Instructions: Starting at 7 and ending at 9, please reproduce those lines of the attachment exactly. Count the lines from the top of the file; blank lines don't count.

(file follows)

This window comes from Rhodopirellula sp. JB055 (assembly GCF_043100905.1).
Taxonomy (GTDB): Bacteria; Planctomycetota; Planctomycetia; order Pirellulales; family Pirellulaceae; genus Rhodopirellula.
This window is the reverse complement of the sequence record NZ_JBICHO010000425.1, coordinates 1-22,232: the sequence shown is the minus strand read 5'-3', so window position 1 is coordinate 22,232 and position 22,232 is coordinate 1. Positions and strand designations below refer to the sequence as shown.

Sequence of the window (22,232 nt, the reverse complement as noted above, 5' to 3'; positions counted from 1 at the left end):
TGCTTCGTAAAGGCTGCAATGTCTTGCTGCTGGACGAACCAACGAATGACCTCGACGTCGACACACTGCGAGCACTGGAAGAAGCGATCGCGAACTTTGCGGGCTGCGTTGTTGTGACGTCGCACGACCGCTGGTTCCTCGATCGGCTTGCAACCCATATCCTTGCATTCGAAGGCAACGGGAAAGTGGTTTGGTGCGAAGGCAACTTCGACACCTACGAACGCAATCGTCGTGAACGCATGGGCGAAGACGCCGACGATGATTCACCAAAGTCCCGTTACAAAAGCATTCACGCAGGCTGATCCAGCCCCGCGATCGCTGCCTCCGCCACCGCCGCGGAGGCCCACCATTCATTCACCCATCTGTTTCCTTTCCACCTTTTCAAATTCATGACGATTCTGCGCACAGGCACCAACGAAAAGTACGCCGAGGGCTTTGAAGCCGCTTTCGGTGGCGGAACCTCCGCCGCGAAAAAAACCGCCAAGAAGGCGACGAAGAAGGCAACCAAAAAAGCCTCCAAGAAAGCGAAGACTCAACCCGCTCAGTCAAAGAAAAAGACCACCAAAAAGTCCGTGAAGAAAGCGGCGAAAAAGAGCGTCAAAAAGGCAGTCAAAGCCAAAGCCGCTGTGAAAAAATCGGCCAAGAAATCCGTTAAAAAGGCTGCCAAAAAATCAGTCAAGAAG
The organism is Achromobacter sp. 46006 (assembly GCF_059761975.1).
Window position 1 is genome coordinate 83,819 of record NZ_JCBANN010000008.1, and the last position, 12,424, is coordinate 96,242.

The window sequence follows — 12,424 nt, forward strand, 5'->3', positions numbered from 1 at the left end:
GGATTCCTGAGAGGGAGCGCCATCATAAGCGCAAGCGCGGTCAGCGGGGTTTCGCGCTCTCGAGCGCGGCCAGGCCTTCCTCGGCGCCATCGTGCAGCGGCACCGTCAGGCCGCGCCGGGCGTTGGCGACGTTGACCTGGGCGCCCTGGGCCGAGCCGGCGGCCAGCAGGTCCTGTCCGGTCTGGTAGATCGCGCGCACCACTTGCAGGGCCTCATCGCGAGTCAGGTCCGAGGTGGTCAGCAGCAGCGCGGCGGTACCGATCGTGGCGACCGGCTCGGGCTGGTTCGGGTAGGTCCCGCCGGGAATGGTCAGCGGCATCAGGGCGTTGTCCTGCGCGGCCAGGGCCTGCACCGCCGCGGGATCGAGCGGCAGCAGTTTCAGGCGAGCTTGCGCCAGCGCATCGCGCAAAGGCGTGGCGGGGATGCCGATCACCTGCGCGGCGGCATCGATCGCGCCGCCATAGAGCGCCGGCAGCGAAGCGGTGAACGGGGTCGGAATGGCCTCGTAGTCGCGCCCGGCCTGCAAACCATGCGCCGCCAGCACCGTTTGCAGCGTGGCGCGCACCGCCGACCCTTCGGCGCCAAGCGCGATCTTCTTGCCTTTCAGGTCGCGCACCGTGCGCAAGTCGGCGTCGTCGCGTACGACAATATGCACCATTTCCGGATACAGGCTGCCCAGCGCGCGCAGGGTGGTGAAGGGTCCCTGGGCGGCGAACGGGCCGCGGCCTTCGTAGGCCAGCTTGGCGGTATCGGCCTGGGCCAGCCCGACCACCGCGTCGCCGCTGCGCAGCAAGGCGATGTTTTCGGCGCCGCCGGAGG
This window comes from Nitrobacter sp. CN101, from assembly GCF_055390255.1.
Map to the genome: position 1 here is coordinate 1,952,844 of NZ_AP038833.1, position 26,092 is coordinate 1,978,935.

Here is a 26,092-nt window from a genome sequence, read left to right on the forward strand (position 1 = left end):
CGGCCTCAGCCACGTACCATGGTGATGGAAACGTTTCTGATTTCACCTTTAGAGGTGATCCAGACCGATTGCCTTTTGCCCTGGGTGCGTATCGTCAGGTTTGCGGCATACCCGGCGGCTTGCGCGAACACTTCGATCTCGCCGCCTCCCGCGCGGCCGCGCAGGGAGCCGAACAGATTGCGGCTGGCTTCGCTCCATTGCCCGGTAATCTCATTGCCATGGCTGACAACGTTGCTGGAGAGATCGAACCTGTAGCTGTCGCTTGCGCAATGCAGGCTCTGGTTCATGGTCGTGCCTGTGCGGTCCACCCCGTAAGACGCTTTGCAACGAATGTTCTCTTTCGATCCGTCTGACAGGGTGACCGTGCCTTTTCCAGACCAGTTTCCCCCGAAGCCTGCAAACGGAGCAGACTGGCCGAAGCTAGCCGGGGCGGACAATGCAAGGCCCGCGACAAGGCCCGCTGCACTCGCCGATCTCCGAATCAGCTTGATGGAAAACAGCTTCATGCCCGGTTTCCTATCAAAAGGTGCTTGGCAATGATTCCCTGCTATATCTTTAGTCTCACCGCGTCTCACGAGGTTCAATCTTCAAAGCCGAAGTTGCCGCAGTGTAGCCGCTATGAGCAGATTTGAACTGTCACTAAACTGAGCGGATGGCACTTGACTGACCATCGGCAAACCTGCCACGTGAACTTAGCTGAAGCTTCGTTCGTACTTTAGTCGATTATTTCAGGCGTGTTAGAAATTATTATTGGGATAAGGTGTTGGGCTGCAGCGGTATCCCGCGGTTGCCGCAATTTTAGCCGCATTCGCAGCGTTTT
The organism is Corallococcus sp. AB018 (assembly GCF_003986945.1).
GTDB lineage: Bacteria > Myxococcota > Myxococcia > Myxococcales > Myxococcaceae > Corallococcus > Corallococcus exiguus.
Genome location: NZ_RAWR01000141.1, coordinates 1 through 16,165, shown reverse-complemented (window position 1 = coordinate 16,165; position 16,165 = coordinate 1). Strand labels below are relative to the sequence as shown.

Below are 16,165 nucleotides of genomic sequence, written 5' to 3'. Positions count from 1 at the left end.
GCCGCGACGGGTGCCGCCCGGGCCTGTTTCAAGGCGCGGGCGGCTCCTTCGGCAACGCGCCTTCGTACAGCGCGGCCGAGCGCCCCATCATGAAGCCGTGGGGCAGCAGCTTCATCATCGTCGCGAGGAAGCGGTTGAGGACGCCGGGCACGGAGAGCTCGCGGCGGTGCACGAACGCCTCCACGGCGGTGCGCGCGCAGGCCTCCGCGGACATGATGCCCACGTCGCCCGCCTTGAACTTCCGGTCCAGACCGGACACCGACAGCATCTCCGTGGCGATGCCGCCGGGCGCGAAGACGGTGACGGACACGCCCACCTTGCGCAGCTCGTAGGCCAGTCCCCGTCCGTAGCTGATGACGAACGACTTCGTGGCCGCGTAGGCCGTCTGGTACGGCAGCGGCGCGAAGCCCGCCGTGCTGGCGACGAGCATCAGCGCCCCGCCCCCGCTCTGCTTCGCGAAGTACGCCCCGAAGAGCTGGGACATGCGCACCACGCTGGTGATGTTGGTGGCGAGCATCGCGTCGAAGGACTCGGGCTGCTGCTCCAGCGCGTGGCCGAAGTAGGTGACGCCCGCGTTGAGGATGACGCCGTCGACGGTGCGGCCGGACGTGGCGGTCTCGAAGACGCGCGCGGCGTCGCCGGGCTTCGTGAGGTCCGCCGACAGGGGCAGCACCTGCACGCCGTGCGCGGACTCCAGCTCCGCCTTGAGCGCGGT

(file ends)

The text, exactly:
Window position 1 is genome coordinate 83,819 of record NZ_JCBANN010000008.1, and the last position, 12,424, is coordinate 96,242.

The window sequence follows — 12,424 nt, forward strand, 5'->3', positions numbered from 1 at the left end:
GGATTCCTGAGAGGGAGCGCCATCATAAGCGCAAGCGCGGTCAGCGGGGTTTCGCGCTCTCGAGCGCGGCCAGGCCTTCCTCGGCGCCATCGTGCAGCGGCACCGTCAGGCCGCGCCGGGCGTTGGCGACGTTGACCTGGGCGCCCTGGGCCGAGCCGGCGGCCAGCAGGTCCTGTCCGGTCTGGTAGATCGCGCGCACCACTTGCAGGGCCTCATCGCGAGTCAGGTCCGAGGTGGTCAGCAGCAGCGCGGCGGTACCGATCGTGGCGACCGGCTCGGGCTGGTTCGGGTAGGTCCCGCCGGGAATGGTCAGCGGCATCAGGGCGTTGTCCTGCGCGGCCAGGGCCTGCACCGCCGCGGGATCGAGCGGCAGCAGTTTCAGGCGAGCTTGCGCCAGCGCATCGCGCAAAGGCGTGGCGGGGATGCCGATCACCTGCGCGGCGGCATCGATCGCGCCGCCATAGAGCGCCGGCAGCGAAGCGGTGAACGGGGTCGGAATGGCCTCGTAGTCGCGCCCGGCCTGCAAACCATGCGCCGCCAGCACCGTTTGCAGCGTGGCGCGCACCGCCGACCCTTCGGCGCCAAGCGCGATCTTCTTGCCTTTCAGGTCGCGCACCGTGCGCAAGTCGGCGTCGTCGCGTACGACAATATGCACCATTTCCGGATACAGGCTGCCCAGCGCGCGCAGGGTGGTGAAGGGTCCCTGGGCGGCGAACGGGCCGCGGCCTTCGTAGGCCAGCTTGGCGGTATCGGCCTGGGCCAGCCCGACCACCGCGTCGCCGCTGCGCAGCAAGGCGATGTTTTCGGCGCCGCCGGAGG